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text 2017-02-20 01:16
Medicine Walk - authentic, complex, brutal in it's truth


Franklin Starlight never knew his mother and the few encounters he's had with his alcoholic father left him hurt and disappointed.


He's been raised on a small ranch in northern British Columbia by "the old man", who's taught him everything he knows about ranching and wilderness survival. He's also taught him about integrity, self-esteem and the qualities of good character.


At sixteen, Franklin's more a man then most.


When he gets a call from his father he's tempted to ignore it, but this time it's different. His father is dying of liver disease and wants Frank to help him travel to remote ridge forty miles out in the wilderness. Once there he wants "a warrior's death", buried sitting upright in the ground facing east "so he can follow the rising sun across the sky to the Happy Hunting Grounds."


As it's his father's dying wish, Frank feels duty-bound to oblige him. Besides, he's longing to know more about his family history including how he came to be brought up by the "the old man".


So begins the journey, from a small mill town into the wilderness, Frank walking and leading a horse his father rides because he is too weak to walk.


As each mile passes Franklin begins to know his father as the man slowly divulges his personal history, Franklin's history.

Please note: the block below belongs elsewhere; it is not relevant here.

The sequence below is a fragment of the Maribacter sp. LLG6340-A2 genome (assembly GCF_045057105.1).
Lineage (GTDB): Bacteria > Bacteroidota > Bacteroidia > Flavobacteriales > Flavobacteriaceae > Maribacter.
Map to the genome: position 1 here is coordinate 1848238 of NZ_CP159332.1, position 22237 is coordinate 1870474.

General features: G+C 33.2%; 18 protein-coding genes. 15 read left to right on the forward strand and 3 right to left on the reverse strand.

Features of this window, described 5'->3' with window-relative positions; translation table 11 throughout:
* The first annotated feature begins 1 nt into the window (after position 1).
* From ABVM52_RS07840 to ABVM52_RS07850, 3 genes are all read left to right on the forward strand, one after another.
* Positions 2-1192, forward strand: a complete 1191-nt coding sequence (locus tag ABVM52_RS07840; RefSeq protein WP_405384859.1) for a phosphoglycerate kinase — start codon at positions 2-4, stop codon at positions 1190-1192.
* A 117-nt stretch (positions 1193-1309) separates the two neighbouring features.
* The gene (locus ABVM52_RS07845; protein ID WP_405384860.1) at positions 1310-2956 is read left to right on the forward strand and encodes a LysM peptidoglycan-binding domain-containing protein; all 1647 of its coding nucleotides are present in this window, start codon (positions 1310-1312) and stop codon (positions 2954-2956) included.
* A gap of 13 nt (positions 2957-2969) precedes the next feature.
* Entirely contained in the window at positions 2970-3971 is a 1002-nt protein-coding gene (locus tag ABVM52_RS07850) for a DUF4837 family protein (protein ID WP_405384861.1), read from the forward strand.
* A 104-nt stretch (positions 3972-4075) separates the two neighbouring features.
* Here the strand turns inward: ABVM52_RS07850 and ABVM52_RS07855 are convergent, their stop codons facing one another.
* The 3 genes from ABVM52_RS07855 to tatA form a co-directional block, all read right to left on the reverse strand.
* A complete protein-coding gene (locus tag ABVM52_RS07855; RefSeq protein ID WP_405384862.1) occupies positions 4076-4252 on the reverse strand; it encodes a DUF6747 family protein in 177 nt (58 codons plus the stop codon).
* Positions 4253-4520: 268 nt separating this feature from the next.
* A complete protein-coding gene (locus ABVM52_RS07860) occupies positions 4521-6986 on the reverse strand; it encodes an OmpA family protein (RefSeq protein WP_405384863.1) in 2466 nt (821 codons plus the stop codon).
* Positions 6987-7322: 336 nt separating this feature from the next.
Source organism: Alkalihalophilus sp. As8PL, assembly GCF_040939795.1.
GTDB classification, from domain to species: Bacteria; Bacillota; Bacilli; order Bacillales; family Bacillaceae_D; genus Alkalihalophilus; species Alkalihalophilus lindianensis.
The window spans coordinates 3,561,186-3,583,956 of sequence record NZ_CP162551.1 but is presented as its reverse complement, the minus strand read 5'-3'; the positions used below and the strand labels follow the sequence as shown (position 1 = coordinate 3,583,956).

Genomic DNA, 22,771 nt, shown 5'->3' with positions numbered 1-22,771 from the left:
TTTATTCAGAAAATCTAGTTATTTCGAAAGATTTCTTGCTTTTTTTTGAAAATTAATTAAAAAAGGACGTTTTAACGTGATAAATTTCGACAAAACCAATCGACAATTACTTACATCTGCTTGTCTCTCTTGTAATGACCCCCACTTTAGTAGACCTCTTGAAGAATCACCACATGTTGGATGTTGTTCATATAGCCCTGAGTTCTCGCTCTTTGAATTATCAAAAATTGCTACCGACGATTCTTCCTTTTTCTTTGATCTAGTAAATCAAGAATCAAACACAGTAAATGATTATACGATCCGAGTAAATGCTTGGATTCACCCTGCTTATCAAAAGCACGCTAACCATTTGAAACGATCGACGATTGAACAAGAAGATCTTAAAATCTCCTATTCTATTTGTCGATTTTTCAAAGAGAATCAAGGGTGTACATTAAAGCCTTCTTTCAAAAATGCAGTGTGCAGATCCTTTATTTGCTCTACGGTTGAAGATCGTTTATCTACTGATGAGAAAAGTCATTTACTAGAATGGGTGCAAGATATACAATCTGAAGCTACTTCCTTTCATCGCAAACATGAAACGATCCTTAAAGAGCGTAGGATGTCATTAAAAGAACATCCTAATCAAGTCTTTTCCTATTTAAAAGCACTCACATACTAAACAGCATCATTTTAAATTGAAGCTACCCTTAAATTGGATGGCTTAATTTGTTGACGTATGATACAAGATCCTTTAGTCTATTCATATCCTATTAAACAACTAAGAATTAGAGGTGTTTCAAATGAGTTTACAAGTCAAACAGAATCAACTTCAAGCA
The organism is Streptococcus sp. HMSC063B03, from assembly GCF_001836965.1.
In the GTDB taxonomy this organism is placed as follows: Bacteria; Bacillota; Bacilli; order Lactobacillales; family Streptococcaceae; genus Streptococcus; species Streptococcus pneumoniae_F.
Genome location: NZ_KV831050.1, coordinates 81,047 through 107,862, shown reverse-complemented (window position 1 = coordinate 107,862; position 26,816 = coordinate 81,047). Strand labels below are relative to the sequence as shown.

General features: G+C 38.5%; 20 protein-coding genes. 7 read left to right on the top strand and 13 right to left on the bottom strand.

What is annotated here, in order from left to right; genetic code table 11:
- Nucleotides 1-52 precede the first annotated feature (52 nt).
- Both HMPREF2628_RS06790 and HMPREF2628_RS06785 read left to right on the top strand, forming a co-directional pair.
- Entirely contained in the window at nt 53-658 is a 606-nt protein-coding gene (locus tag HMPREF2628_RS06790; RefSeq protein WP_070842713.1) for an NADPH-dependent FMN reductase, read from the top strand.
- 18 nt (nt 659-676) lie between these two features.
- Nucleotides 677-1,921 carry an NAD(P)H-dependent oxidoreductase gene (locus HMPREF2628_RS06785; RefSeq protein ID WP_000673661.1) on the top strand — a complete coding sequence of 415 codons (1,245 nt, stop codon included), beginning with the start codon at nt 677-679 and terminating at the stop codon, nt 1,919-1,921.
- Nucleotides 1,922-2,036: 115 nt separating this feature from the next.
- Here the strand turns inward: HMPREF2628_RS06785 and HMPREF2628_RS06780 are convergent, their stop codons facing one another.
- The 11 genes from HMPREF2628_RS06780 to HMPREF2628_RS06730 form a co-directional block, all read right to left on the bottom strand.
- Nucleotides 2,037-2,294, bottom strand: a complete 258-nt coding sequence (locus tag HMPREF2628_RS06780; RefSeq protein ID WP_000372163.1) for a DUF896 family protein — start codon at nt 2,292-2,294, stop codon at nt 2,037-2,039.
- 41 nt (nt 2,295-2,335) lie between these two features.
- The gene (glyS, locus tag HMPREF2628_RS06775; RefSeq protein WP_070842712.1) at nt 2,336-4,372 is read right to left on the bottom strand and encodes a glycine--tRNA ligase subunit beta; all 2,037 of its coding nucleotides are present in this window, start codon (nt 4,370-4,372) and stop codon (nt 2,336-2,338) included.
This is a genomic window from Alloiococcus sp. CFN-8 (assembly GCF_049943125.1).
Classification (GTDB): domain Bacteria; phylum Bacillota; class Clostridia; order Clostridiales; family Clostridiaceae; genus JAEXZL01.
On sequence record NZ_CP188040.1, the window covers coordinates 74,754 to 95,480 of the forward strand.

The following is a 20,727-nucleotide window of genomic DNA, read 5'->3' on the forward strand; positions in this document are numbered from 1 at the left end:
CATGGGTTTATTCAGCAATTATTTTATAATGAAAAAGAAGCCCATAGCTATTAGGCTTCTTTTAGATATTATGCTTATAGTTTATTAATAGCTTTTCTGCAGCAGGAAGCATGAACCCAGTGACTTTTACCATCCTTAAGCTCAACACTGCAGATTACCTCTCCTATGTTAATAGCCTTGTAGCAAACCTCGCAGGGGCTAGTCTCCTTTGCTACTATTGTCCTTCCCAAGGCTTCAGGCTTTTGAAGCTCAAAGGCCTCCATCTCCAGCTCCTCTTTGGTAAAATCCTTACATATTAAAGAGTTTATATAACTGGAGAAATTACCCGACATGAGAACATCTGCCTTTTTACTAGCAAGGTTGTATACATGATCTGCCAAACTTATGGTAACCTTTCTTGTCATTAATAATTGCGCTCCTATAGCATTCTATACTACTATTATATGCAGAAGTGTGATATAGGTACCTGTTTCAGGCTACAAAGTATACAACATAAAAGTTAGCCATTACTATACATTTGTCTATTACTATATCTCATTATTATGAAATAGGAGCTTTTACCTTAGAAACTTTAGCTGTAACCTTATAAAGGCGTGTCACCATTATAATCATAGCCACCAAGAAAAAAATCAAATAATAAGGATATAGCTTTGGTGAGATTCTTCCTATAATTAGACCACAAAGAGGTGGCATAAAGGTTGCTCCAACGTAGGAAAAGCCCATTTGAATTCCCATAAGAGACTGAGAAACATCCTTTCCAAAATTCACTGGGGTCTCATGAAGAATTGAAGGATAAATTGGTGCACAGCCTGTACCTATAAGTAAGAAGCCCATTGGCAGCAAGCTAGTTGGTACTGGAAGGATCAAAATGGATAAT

In Medicine Walk, Richard Wagamese has created a story that resonates on many levels. There's the portrayal of a Spartan way of life defined by hard manual labour, loyalty and integrity as conveyed in the characters of Franklin and "the old man".


Then there's the life Franklin's father has lived - one of never facing up to your demons and using alcohol to keep them at bay.


It's a story of the extremes of human nature - of doing the right thing no matter how tough and painful it is, and doing everything to avoid it.


Wagamese' dialogue is authentic, his characters complex, and his story is brutal in it's truth.





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review 2017-02-08 21:46
Pets on the Couch: Neurotic Dogs, Compulsive Cats, Anxious Birds, and the New Science of Animal Psychiatry - Nicholas Dodman DVM
Pets on the Couch: Neurotic Dogs, Compulsive Cats, Anxious Birds, and the New Science of Animal Psychiatry - Nicholas Dodman DVM

I don’t understand why anyone is reluctant to acknowledge that animals share some characteristics, behaviors, and susceptibilities, across species lines. Of course, one of the local colleges has recently started a huge cross-species cancer effort, working to save dogs and also maybe humans.  Library copy.

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review 2017-01-10 01:20
All Is Well: Heal Your Body with Medicine, Affirmations, and Intuition - Louise L. Hay,Mona Lisa Schulz

My main gripe as regards this book is that it does not seem to have been written by Louise Hay, which obviously I was expecting, because of her name on the cover. (I know she is getting on in age, but still.) If I had known it had been written by Mona Lisa Schultz, apparently alone, I would not have ordered it. The only visible contribution by Louise is her usual affirmations for the various complaints and information about their emotional causes, as we´ve seen in Louise´s previous books. All these are good, of course, but not really new.